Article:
Please, spread the word…not too much in life is free, so take advantage of this opportunity for free advertising, thanks to Amazon.
Tara Sparling’s series on writing book blurbs is interesting and educational. And I love her sense of humor! Here is the first, and if you want to read others, I recommend you follow her blog at https://tarasparlingwrites.com.
Just in case you missed it, Thursday October 2nd was a big day in the book world: the day when 426 heavy hitters released their books for Christmas, including Philip Pullman, Jojo Moyes and Bill Bryson. This was swiftly followed by just last Thursday October 17th, when further probable blockbusters from mahoosive names including Elton John, John le Carré and Nadiya Hussain swamped the shelves. So if you had a book coming out this autumn, and you HAVEN’T released it in the last 2 weeks… congratulations! You just avoided being stampeded by a herd of anxious, needy elephants in a race for column inches.
In previous posts, I examined when might be the best time of year to publish a novel, which concluded that Christmas might actually not be the worst idea, despite the flood of heavyweights. I also examined the effect of blockbusters on the sales of other…
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Some great resources here pulled together by The Write Life team. Sharing with my writer friends….
There’s one thing we know for sure about the community here at The Write Life:
You want to earn a living from your writing.
There are several paths to explore to get paid to write, but one in particular stands out among The Write Life’s readership: freelance writing.
With close to 900 posts published since The Write Life launched in 2013, our articles on freelance writing are among the most popular and widely-shared on the site.
We’ve rounded up 30+ blog posts and resources from The Write Life to help you land more writing jobs and get paid.
So glad I read this today, so wanted to share it with others.
on The Creative Penn:
Making a lasting impact with a story isn’t exactly easy.
First off, selling your novel and getting it read is hard enough. You’ve got a lot of competition, you have to deal with marketing, and readers are quick to drop a book that doesn’t interest them.
After you’ve managed to achieve that task, then there’s another problem you have to wrestle with.
Let me explain.
How many “okay” novels have you read, but you quickly forgot afterward? How many movies have you seen that you don’t really remember?
If you are like most people, then you’ve probably experienced hundreds upon hundreds of different stories, and only a few would have stayed with you.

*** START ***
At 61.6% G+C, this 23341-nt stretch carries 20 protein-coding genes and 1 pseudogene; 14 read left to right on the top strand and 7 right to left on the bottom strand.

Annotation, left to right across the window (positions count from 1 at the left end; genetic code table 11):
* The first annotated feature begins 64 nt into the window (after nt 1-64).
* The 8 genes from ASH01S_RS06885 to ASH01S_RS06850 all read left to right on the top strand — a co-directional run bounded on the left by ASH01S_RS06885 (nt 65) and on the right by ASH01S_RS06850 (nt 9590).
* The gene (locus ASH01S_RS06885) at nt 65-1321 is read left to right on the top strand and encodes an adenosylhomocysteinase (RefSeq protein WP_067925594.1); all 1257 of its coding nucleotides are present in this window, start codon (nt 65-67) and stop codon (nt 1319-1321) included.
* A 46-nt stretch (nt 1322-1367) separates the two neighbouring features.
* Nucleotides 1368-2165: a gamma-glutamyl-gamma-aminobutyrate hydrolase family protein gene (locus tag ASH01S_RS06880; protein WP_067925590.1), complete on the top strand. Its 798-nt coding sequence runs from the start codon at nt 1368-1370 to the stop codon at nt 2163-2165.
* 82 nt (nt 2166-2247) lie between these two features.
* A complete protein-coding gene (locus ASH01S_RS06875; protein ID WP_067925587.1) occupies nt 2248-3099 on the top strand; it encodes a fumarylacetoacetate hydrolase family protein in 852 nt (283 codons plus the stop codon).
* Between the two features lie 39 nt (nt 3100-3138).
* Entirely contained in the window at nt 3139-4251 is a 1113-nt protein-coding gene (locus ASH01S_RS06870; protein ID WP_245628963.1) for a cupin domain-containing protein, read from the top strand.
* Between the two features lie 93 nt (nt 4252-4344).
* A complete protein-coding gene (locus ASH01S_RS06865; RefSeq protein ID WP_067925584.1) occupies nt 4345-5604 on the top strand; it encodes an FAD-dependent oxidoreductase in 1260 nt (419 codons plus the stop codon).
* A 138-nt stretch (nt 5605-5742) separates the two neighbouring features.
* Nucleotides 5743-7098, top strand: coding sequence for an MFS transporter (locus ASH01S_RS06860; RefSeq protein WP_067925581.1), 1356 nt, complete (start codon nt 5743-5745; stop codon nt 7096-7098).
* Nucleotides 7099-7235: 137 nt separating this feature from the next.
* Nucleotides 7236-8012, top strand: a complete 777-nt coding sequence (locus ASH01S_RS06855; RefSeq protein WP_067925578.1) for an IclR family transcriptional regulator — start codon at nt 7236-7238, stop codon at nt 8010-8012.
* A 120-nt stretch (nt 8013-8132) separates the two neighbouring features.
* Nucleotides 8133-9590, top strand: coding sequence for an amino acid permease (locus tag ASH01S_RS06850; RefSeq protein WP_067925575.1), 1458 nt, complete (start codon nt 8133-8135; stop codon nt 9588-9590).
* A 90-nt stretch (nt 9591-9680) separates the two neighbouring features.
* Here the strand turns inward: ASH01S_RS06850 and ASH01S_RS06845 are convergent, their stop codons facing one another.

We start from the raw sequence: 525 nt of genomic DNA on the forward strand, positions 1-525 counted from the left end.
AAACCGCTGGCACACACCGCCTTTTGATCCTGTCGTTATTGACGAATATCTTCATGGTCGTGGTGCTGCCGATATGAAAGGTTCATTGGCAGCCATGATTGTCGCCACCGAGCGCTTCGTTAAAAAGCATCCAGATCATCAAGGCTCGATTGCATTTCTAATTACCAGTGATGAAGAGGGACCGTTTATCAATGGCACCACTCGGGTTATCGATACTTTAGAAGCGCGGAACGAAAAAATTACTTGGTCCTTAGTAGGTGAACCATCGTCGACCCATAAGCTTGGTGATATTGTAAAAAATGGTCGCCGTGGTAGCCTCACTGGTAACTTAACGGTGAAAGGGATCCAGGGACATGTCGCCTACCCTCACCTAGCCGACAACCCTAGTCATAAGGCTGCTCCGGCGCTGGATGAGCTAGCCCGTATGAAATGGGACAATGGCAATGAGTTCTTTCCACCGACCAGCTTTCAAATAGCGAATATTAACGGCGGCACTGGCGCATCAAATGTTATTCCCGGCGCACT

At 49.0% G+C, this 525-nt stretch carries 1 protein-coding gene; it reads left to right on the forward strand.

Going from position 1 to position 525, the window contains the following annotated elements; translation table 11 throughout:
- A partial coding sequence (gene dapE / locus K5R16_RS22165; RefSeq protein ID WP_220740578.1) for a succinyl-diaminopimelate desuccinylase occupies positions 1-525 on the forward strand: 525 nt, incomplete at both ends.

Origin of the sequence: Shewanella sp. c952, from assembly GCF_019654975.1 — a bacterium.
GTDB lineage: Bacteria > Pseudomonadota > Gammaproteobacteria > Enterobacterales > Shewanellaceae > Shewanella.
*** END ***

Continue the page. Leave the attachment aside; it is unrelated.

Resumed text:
Great and succinct information for poets out there!
We’re all familiar with rhyming poems. After all, these are the first poems most of us encounter as children, from the delightful stories of Dr. Seuss to the hilarious poetry of Shel Silverstein.
People often think rhyming poems are rigid, conforming to strict meter and perfect rhymes at the end of every line, but within the world of rhyming, there is a lot of flexibility.
Let’s look at some of the types of rhymes that are available to poets and writers who craft stories in verse.
I particularly liked the conclusion.
This is a post originally posted on Azure Fire Publishing.
People refer to it as young adults market, segment, or genre. Whatever you call it, there is something definitely going on with it. According to Valerie Peterson, the number of Young Adult (YA) titles published more than doubled in the decade between 2002 and 2012 (this doesn’t even include Indie titles). This growth in sales for YA far exceeds the percentage of growth in the adult e-book sales, indicating a dramatic overall increase.
We do not have the 2018 numbers yet, but judging by the number of new titles in Amazon, the trend is strong and thriving—at least from the publishing point of view.
But who is reading all these books? Are we looking at a wave of young readers?
Who’s Reading All These Books?
Looking for sales numbers is a harder task. According to 2012…
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Hi all, I’m running a book promotion for my second novel, Believing In Horses, Too. For just $.99, you can be settled in with this multiple-award winning book from now until Sep.12.
Please visit Amazon:
Or Barnes & Noble
Thank you, and I would love to hear what you think!
Loved this advice.
Good morning wonderful writers, I hope you’ve all had a great week.
This week I finished another set of edits, which I think puts me on draft…7? 8? I’ve lost count! Since I finished my first draft almost a year ago, it has been not stop edits. It’s safe to say my story is a lot more well rounded and polished now.
Yet I’ve been thinking a lot recently about all the advice we writers are given in regards to how we tell our story; show not tell, don’t use this word, don’t use that word, don’t write like this or like that…and it’s difficult because we are also given the almost contrasting advice to break the rules, to be unique, to write the way we want too.
Editing, I’ve learnt, is about finding the balance to strengthen your writing, while staying true to your voice. Writer and blogger K.M.Allan
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Thank you to the Book ‘Em Book Club for this interview!
Melissa Bowersock offers great questions for authors to consider – thank you!